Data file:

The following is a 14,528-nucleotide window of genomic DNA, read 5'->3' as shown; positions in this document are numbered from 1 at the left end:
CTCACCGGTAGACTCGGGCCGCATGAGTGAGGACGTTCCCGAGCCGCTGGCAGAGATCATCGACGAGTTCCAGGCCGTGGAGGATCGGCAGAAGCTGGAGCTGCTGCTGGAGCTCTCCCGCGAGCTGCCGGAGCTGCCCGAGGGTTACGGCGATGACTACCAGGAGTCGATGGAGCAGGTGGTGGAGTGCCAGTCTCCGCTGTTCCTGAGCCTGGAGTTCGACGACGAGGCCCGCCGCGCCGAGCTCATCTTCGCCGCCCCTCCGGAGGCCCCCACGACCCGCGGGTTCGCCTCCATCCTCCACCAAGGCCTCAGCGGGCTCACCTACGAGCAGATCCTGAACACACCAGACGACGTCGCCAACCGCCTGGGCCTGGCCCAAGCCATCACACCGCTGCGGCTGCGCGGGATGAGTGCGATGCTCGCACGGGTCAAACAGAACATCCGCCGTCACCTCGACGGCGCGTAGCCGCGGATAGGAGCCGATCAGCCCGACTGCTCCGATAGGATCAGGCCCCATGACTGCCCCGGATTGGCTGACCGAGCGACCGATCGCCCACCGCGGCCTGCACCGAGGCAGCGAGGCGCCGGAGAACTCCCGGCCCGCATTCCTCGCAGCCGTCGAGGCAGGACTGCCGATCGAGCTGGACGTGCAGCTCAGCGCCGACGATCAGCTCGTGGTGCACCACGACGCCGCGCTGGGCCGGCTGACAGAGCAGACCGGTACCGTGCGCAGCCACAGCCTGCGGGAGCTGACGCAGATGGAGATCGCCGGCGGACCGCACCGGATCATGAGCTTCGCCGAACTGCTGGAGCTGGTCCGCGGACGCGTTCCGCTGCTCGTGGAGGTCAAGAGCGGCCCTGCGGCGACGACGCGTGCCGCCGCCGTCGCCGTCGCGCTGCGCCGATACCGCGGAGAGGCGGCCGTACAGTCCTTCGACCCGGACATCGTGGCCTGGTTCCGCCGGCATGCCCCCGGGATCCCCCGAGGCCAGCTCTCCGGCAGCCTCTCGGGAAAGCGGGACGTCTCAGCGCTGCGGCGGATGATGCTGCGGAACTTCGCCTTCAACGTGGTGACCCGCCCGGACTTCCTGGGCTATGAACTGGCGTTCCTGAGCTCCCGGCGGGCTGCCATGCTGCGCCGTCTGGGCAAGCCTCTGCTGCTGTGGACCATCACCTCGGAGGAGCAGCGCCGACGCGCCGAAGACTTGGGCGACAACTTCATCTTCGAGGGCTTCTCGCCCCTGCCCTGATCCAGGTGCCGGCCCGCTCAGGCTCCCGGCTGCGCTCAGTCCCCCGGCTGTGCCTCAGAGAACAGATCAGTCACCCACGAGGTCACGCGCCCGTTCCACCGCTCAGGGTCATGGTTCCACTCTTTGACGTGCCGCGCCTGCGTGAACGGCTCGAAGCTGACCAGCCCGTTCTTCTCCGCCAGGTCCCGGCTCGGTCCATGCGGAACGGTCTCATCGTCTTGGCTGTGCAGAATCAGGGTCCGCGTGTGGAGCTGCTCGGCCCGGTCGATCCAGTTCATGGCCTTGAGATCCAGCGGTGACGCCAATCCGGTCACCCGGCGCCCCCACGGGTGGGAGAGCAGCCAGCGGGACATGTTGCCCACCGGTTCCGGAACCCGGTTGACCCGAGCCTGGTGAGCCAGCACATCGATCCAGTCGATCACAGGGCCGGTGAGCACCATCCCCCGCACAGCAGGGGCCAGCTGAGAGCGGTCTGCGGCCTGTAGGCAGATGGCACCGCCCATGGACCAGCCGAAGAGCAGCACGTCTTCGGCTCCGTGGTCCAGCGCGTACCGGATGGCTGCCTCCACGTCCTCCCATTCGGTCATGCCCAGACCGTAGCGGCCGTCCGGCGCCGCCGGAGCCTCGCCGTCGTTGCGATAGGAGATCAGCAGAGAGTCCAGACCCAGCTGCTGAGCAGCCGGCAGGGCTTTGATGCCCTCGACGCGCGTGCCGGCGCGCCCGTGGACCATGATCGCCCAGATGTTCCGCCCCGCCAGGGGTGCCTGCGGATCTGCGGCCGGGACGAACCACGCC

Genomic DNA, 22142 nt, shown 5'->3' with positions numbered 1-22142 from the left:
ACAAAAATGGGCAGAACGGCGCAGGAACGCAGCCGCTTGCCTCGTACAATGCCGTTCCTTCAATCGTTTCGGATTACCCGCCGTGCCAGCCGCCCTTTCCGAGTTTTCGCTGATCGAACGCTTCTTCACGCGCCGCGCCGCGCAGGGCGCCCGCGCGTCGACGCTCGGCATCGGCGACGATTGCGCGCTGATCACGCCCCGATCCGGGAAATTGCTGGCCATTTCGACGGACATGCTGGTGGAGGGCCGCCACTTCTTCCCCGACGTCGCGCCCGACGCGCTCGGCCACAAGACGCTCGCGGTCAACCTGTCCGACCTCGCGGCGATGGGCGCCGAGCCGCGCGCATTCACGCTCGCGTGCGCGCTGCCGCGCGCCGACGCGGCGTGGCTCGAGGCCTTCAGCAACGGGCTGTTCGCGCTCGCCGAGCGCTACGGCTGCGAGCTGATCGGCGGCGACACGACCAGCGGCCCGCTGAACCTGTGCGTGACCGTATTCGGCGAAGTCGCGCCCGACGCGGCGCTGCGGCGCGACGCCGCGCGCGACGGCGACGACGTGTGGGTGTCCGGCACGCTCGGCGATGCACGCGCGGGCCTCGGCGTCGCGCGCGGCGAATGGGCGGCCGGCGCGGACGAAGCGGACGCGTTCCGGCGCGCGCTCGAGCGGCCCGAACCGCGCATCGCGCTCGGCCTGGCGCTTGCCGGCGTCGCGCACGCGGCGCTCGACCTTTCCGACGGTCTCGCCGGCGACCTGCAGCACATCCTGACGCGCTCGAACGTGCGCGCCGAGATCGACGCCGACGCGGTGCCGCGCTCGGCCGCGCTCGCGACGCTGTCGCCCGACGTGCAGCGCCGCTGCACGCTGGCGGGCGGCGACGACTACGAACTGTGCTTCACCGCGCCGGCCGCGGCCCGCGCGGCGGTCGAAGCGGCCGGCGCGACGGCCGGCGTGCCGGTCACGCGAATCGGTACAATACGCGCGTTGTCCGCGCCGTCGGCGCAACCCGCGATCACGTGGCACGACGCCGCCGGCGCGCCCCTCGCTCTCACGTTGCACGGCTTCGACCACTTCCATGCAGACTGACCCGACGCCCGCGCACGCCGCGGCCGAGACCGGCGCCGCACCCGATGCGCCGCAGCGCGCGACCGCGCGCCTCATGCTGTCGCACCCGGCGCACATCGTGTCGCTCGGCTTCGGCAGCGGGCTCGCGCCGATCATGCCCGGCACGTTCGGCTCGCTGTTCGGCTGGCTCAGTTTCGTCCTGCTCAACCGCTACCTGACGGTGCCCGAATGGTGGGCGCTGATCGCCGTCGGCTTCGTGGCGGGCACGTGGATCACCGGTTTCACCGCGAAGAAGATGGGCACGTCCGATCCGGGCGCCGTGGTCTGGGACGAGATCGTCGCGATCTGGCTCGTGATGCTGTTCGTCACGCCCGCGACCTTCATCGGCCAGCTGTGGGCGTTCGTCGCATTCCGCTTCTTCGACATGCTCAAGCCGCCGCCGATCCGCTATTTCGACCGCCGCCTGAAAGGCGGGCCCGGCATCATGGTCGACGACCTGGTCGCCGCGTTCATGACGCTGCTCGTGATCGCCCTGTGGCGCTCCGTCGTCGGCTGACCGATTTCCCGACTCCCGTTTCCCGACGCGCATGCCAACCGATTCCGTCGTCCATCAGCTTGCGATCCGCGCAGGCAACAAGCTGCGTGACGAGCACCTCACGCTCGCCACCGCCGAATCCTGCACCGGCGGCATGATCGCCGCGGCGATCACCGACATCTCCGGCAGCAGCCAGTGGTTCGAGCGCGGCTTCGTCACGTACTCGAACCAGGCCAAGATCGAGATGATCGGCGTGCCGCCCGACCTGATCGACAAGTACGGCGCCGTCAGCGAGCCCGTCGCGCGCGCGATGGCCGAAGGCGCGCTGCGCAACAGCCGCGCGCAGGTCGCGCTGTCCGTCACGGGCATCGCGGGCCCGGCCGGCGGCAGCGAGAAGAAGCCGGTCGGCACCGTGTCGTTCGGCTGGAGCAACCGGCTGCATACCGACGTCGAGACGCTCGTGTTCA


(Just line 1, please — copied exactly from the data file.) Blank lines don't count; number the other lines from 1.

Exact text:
The following is a 14,528-nucleotide window of genomic DNA, read 5'->3' as shown; positions in this document are numbered from 1 at the left end: